(Updates with comment from investor in eighth paragraph.)
Nov. 4 (Bloomberg) -- Kirin Holdings Co. agreed to buy out shareholders in Brazilian beermaker Schincariol Participacoes e Representacoes, completing its biggest acquisition as it seeks growth in emerging markets.
Japan’s largest brewer will pay 2.35 billion reais ($1.35 billion) for the 49.54 percent stake, giving it control of all outstanding shares, the company said today in a statement. The deal settles a dispute with shareholders who had challenged the Tokyo-based beermaker’s acquisition of half of Schincariol earlier this year.
Kirin is paying about 2.2 times 2010 net revenue for the company, compared with the median of 1.3 times sales of 20 similar beverage deals announced or completed this year, according to data compiled by Bloomberg. The maker of Kirin Lager and Japanese rivals Asahi Group Holdings Ltd. and Suntory Ltd. are expanding in Brazil, Australia and New Zealand as domestic demand for beer slumped for a sixth straight year in 2010 and the yen reached a postwar high last month.
“The full takeover will give us more freedom to manage the company,” Kirin Executive Director Hirotake Kobayashi told reporters in Tokyo today. All of the family members will leave the company and Kirin plans to send executives to the Brazilian company’s board and as many as 10 additional employees to manage the company, he said.
Kirin rose 1.5 percent to 971 yen as of the 3 p.m. close in Tokyo trading, while the broader Topix index gained 1.8 percent. The beermaker has dropped 15 percent this year, compared with a 16 percent slide for the benchmark.
The Schincariol acquisition would be this year’s largest in the beer industry after SABMiller Plc’s announced $9.9 billion purchase of Australia’s Fosters Group Ltd.
Kirin intends to focus any further investment on improving existing businesses, especially those in Southeast Asia and Oceania, Kobayashi said. More large purchases would be “difficult” and the company has no plan to sell shares or to make acquisitions that require borrowing, he said.
“Entering emerging markets is a must for any Japanese company,” Yuuki Sakurai, president at Fukoku Capital Management Inc. in Tokyo, said today by telephone. “After the March 11 earthquake, there was definitely a trend in Japan to refrain from throwing parties and drinking and going out, which may have affected sales.”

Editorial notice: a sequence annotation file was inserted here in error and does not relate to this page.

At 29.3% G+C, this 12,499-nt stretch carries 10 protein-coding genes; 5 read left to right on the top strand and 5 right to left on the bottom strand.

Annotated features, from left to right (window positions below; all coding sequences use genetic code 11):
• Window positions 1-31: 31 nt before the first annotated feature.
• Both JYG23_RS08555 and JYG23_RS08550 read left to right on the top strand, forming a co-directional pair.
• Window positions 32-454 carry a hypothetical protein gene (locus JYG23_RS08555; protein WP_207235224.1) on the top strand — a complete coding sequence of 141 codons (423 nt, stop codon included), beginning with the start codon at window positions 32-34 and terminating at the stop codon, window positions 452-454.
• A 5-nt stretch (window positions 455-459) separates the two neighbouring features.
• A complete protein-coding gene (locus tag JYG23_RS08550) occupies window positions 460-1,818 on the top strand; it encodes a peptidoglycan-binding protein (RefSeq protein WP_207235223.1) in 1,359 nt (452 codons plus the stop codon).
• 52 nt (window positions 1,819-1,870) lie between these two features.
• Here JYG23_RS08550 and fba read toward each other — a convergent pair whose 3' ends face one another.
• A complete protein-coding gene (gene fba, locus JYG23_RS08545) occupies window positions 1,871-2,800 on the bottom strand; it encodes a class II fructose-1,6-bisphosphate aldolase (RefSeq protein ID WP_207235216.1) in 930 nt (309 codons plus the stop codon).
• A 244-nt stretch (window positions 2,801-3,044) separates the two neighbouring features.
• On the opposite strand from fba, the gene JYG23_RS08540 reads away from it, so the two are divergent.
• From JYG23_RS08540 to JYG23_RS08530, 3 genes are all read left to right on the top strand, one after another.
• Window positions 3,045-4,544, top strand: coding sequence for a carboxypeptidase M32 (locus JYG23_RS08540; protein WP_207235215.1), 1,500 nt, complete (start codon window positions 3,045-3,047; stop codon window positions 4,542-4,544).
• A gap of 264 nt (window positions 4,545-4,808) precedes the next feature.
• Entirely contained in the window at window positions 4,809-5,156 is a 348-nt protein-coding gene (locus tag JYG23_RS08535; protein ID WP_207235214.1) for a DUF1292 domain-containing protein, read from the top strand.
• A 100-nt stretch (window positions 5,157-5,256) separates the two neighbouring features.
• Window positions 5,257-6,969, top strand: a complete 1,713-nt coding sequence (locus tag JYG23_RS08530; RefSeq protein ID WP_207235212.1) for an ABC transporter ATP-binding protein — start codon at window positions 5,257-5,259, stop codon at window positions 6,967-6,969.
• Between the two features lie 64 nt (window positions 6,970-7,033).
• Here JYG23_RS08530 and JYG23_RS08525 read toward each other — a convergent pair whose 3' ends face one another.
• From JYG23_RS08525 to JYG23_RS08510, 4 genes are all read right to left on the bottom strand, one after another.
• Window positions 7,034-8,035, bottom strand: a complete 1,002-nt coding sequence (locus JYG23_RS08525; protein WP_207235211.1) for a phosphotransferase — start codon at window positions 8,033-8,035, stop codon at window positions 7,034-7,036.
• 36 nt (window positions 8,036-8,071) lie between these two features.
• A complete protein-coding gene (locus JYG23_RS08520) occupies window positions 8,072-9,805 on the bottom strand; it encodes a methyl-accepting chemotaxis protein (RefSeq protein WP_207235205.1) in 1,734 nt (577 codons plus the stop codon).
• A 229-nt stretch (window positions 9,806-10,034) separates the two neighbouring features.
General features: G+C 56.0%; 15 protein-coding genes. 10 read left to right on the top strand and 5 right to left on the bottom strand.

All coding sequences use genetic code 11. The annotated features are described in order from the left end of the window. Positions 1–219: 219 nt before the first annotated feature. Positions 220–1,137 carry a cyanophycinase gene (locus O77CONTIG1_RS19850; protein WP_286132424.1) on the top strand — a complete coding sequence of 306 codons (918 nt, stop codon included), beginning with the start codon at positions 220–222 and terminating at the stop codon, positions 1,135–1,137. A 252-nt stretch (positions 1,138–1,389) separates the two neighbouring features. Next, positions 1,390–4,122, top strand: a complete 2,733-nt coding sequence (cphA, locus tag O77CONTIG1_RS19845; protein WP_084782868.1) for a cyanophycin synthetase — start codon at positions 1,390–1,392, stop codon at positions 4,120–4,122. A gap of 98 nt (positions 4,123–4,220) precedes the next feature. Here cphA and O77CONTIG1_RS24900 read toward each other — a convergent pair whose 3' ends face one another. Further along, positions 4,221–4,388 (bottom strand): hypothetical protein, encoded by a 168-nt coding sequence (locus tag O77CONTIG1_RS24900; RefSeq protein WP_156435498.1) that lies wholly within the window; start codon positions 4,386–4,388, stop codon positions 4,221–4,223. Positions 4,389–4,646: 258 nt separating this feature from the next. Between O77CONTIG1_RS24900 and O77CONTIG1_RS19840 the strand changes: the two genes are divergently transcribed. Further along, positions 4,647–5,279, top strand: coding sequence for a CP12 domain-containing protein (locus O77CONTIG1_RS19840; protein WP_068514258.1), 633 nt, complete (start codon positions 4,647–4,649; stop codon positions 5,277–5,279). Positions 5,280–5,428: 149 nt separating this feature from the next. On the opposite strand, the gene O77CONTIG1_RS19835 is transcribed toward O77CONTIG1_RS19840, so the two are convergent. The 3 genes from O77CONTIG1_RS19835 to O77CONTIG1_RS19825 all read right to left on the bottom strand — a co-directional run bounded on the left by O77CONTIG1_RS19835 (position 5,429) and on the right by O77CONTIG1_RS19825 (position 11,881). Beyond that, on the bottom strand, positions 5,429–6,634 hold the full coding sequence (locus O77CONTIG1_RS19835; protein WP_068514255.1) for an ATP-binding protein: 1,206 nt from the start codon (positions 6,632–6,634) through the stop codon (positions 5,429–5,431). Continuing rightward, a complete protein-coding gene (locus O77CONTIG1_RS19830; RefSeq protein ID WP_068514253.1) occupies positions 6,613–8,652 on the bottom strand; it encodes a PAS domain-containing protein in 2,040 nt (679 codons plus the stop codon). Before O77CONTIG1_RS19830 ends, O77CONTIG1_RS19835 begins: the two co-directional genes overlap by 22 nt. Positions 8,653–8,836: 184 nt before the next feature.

Kirin’s purchase today values Schincariol at $3.62 billion, excluding debt, when combined with the purchase completed last month of a 50.45 percent stake in the closely held company at today’s currency exchange rates.
The Japanese brewer said it expects to accelerate growth at Schincariol by using Kirin’s technologies, product development, research and marketing. Net income at the Brazilian brewer has fallen to 54 million reais in 2010 from 152 million reais in 2006, according to Kirin’s statement today.
Kirin slashed its profit forecast for this fiscal year by almost half today, partly because of a decline in the value of securities.
Net income will probably be 27 billion yen ($346 million) this year, compared with the previous estimate of 52 billion yen, according to a statement from the company today. A decline in the value of securities will reduce net income by 18.7 billion yen this year, according to the statement.
Kirin also agreed today to assume 1.1 billion reais of debt and estimated 2.1 billion reais of potential labor, legal and tax liabilities as part of the deal, which puts an end to a court dispute with Schincariol investors Jose Augusto Schincariol, Daniela Schincariol and Gilberto Schincariol Junior.
As part of the deal, former controlling shareholders of Schincariol agreed to provide 800 million reais as a guarantee for the debt, the people said.
Kirin agreed in August to pay 3.95 billion reais for Aleadri-Schinni Participacoes e Representacoes SA, which owned 50.45 percent of Schincariol.
The Japanese brewer signed a bridge loan for about 100 billion yen from the Bank of Tokyo Mitsubishi UFJ Ltd. to finance the acquisition, Kobayashi said today. The company plans to refinance the borrowing by selling bonds and borrowing longer-term, he said.
Credit Rating Cut
The beermaker’s credit rating was cut last week by Moody’s Investors Service to A3 from A2. Purchase of the initial 50.45 percent Schincariol stake “has weakened Kirin’s credit profile because of the need for debt financing,” Moody’s said in a report. “The rating also incorporates increasing risk, given Kirin’s entry into Brazil, where it has limited expertise.”
Kirin dropped six days straight in Tokyo trading, declining 16 percent, beginning Aug. 2, the day the Schincariol acquisition was announced. Moody’s initiated its review of Kirin’s rating on the same day.
Kirin last month said it plans to sign 60 billion yen in loans to help pay for the acquisition, according to people familiar with the matter.
The Japanese brewer is seeking a 40 billion yen six-year U.S. dollar-denominated loan that will pay 35 basis points more than Libor, the people said, declining to be identified because the details are private. Kirin is also seeking a 20 billion yen 10-year syndicated loan that will pay 10 basis points over Libor, according to the people.
--With assistance from Cristiane Lucchesi and Helder Marinho in Sao Paulo, Mohammed Hadi in Hong Kong and Dave McCombs, Anna Mukai and Emi Urabe in Tokyo. Editors: Dave McCombs, Frank Longid
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